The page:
Travel delays are common all around the world, but it’s especially dreadful when you have a connecting flight/train/bus train to catch. Or even worse, if a strike suddenly happens and there is no transport out of the country. What do you do? Panic? Resign to your fate?

This happened to me one month ago when I was in Paris. I was flying from Paris to Milan to meet a friend who is flying from Singapore. It was my friend’s first time flying alone and to Europe, so I had promised her that I would be there to pick her up from the airport. The day prior to my flight, I received an email from the airline that my flight has been cancelled due to a big strike in France. Uh oh. The strike affected air travel because traffic controllers were involved and no planes could enter or exit France’s airspace. The national train services were severely impacted with only less than 50% of the services running at full capacity or at a very high cost. The next flight out is not until the following day afternoon and it was uncertain if it will be affected by the strike too.

I had to think out of the box, explore all the options and consider many alternatives. What I ended up doing after exhausting all options was to go with a car sharing platform called Blabla car where drivers add trips that they are making (for example in this case, Paris to Milan) and the number of passengers they are able to accommodate in their car, then the passengers pay a fee to travel with the “host/driver”. By another strike of bad luck, the driver turned out to be unreliable and unresponsive. Pressed for time, I considered routes from/to neighbouring countries that would be attended by non-french staff and I found my solution! A private (unaffected by government-associated strikes) French-Italian train company which costed me a large hole in the pocket but I got out of the country safety and kept my promise to my friend.

That’s just one example, I’ve met with so many unexpected challenges along the way that have honed my adaptability and time management skills! It’s all yours to make the best out of the opportunities!

4. Observe interesting customs of countries

In Budapest, DO NOT thank the waiter for collecting your bills before they return you the change. Doing so implies “keep the change” which, as a broke student, is not within my capabilities yet. Pay the bill, receive the change, smile and then say thank you at the very end!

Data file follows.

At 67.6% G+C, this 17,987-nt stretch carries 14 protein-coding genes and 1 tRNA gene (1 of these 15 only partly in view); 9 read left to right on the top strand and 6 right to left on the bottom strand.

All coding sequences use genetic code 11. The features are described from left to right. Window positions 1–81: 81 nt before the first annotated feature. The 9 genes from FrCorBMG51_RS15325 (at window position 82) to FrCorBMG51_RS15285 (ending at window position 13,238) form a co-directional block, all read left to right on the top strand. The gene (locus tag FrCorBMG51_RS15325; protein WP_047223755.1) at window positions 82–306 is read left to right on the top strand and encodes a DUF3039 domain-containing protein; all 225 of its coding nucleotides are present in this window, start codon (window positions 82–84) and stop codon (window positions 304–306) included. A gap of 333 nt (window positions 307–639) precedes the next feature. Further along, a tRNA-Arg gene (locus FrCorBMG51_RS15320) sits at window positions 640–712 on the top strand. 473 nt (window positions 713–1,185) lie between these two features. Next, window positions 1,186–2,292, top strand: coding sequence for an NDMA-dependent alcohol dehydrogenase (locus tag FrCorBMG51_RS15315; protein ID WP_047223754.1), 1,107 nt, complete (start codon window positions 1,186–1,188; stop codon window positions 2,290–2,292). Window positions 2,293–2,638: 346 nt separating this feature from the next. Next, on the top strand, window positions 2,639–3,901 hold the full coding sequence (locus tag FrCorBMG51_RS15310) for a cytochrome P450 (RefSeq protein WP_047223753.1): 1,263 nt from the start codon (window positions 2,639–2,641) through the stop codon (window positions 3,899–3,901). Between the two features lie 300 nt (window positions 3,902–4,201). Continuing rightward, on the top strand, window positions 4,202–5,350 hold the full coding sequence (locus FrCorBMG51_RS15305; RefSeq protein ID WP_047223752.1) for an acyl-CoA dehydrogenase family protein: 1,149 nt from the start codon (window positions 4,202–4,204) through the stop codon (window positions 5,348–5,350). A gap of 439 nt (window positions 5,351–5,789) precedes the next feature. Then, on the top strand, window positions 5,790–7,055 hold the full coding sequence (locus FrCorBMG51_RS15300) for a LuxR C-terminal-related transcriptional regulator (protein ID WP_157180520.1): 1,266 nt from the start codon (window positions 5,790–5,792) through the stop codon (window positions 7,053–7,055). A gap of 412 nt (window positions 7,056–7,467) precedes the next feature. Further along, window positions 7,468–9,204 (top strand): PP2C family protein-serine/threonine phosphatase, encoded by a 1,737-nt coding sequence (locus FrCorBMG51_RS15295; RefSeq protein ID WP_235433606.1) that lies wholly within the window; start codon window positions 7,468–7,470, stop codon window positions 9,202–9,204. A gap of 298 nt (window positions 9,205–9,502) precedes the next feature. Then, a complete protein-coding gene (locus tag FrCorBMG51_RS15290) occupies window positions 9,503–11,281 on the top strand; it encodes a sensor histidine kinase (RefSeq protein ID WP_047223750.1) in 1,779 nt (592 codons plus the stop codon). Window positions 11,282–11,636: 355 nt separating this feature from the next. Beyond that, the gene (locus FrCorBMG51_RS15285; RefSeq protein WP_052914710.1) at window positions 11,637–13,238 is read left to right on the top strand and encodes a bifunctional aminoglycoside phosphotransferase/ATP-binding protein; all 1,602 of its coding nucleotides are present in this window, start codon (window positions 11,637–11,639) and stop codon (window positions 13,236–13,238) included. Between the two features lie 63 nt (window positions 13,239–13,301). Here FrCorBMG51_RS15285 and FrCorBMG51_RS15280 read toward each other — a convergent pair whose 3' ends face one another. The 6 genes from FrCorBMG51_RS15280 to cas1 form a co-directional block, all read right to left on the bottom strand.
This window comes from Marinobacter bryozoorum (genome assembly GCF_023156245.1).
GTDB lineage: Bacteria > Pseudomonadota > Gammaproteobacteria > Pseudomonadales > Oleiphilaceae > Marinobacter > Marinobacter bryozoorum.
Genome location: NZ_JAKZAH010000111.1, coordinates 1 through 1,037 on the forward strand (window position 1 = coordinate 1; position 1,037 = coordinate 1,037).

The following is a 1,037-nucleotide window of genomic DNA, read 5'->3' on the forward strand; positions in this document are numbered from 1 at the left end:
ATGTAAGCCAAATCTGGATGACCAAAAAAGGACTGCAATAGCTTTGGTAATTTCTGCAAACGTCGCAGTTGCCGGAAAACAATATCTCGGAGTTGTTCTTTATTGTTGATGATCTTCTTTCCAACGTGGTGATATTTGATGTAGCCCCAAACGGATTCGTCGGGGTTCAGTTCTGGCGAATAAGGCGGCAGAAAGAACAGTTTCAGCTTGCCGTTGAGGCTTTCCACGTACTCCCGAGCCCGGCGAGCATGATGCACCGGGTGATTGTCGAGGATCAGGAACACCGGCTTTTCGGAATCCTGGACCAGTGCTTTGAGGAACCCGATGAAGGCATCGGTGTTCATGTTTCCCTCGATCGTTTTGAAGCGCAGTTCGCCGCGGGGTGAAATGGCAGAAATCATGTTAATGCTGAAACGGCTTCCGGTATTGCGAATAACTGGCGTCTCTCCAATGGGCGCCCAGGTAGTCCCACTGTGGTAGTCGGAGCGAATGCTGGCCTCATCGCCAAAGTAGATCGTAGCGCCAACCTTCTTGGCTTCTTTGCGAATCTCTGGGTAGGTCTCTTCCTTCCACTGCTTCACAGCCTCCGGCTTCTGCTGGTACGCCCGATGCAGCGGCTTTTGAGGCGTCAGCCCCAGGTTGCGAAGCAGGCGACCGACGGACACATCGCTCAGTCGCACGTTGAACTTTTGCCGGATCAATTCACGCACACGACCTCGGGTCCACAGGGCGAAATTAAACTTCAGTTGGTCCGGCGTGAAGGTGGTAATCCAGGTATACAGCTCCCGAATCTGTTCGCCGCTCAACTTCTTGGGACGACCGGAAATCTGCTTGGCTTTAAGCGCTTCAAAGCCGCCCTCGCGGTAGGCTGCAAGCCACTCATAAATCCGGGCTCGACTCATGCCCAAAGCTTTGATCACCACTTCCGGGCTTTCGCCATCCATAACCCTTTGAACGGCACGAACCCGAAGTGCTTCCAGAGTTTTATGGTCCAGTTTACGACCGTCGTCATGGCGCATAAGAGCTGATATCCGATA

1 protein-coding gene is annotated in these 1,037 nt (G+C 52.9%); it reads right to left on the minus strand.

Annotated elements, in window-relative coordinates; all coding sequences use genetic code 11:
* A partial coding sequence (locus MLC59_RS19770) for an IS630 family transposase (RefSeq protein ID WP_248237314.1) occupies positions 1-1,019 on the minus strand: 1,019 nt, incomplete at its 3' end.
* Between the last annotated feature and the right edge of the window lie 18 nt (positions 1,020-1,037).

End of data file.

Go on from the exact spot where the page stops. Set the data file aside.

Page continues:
In Italy, they’ll ask if you want café/cappuccino/espresso after dinner. A hilarious video hits the nail on the head with “it’s 9pm in the evening, why would I want a coffee at the end of my meal??!”

Also they have a cover charge of 2-4 euros for each person that sits in the restaurant (even if they’re not eating). It is supposedly a service charge to change the table cloth, bread basket and tips. These few euros do add up, so think twice and consider eating in an equally great market hall or have a picnic by a scenic view point! You can use the money to buy a bottle of wine to share! How romantic!

In Switzerland, restaurant meals are so incredibly expensive that even locals buy their meals from supermarkets and eat it along the river! In other countries they might see it as an act of “being thrifty at best and stingy at worst” but even the local Swiss do it!

These are the things I love finding out about each country. Now that Europe is borders free, it’s sometimes easy to forget that you’re moving from one country to another but it’s the small customs such as the above that sets one apart from the other.

I really enjoy writing these blog posts, so if you find it useful – drop me an email and make my day! Also, if you have any questions regarding student life in Leeds, I’ll be more than happy to help!